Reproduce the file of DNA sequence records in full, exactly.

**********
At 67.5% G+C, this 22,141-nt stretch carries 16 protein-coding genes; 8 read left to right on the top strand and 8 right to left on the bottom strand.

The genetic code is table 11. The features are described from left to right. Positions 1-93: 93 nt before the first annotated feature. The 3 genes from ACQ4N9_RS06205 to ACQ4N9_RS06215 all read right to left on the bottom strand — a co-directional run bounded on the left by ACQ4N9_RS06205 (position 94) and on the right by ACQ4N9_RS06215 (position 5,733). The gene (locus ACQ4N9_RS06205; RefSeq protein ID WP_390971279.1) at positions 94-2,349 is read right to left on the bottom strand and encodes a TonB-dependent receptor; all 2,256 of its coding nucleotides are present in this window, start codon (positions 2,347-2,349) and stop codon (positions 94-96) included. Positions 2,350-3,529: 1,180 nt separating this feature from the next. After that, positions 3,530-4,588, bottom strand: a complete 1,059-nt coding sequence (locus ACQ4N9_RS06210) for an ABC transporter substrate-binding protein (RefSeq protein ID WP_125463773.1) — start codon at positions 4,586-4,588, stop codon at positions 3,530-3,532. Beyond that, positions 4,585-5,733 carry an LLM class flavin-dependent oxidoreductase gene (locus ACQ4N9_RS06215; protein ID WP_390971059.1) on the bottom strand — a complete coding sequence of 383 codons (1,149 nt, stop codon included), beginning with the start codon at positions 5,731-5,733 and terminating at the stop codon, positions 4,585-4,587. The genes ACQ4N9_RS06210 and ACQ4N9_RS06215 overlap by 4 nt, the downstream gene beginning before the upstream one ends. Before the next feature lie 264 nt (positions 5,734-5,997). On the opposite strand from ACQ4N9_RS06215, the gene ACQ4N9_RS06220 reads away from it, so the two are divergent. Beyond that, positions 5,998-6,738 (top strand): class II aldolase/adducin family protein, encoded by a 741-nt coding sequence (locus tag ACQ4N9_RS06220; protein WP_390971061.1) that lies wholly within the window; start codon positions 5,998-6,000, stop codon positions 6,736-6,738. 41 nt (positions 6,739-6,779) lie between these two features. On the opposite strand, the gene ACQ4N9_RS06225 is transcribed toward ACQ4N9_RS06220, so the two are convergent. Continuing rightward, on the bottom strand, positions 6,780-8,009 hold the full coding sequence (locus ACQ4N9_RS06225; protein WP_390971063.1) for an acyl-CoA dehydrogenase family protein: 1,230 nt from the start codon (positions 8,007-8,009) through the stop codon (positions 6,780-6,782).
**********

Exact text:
At 67.5% G+C, this 22,141-nt stretch carries 16 protein-coding genes; 8 read left to right on the top strand and 8 right to left on the bottom strand.

The genetic code is table 11. The features are described from left to right. Positions 1-93: 93 nt before the first annotated feature. The 3 genes from ACQ4N9_RS06205 to ACQ4N9_RS06215 all read right to left on the bottom strand — a co-directional run bounded on the left by ACQ4N9_RS06205 (position 94) and on the right by ACQ4N9_RS06215 (position 5,733). The gene (locus ACQ4N9_RS06205; RefSeq protein ID WP_390971279.1) at positions 94-2,349 is read right to left on the bottom strand and encodes a TonB-dependent receptor; all 2,256 of its coding nucleotides are present in this window, start codon (positions 2,347-2,349) and stop codon (positions 94-96) included. Positions 2,350-3,529: 1,180 nt separating this feature from the next. After that, positions 3,530-4,588, bottom strand: a complete 1,059-nt coding sequence (locus ACQ4N9_RS06210) for an ABC transporter substrate-binding protein (RefSeq protein ID WP_125463773.1) — start codon at positions 4,586-4,588, stop codon at positions 3,530-3,532. Beyond that, positions 4,585-5,733 carry an LLM class flavin-dependent oxidoreductase gene (locus ACQ4N9_RS06215; protein ID WP_390971059.1) on the bottom strand — a complete coding sequence of 383 codons (1,149 nt, stop codon included), beginning with the start codon at positions 5,731-5,733 and terminating at the stop codon, positions 4,585-4,587. The genes ACQ4N9_RS06210 and ACQ4N9_RS06215 overlap by 4 nt, the downstream gene beginning before the upstream one ends. Before the next feature lie 264 nt (positions 5,734-5,997). On the opposite strand from ACQ4N9_RS06215, the gene ACQ4N9_RS06220 reads away from it, so the two are divergent. Beyond that, positions 5,998-6,738 (top strand): class II aldolase/adducin family protein, encoded by a 741-nt coding sequence (locus tag ACQ4N9_RS06220; protein WP_390971061.1) that lies wholly within the window; start codon positions 5,998-6,000, stop codon positions 6,736-6,738. 41 nt (positions 6,739-6,779) lie between these two features. On the opposite strand, the gene ACQ4N9_RS06225 is transcribed toward ACQ4N9_RS06220, so the two are convergent. Continuing rightward, on the bottom strand, positions 6,780-8,009 hold the full coding sequence (locus ACQ4N9_RS06225; protein WP_390971063.1) for an acyl-CoA dehydrogenase family protein: 1,230 nt from the start codon (positions 8,007-8,009) through the stop codon (positions 6,780-6,782).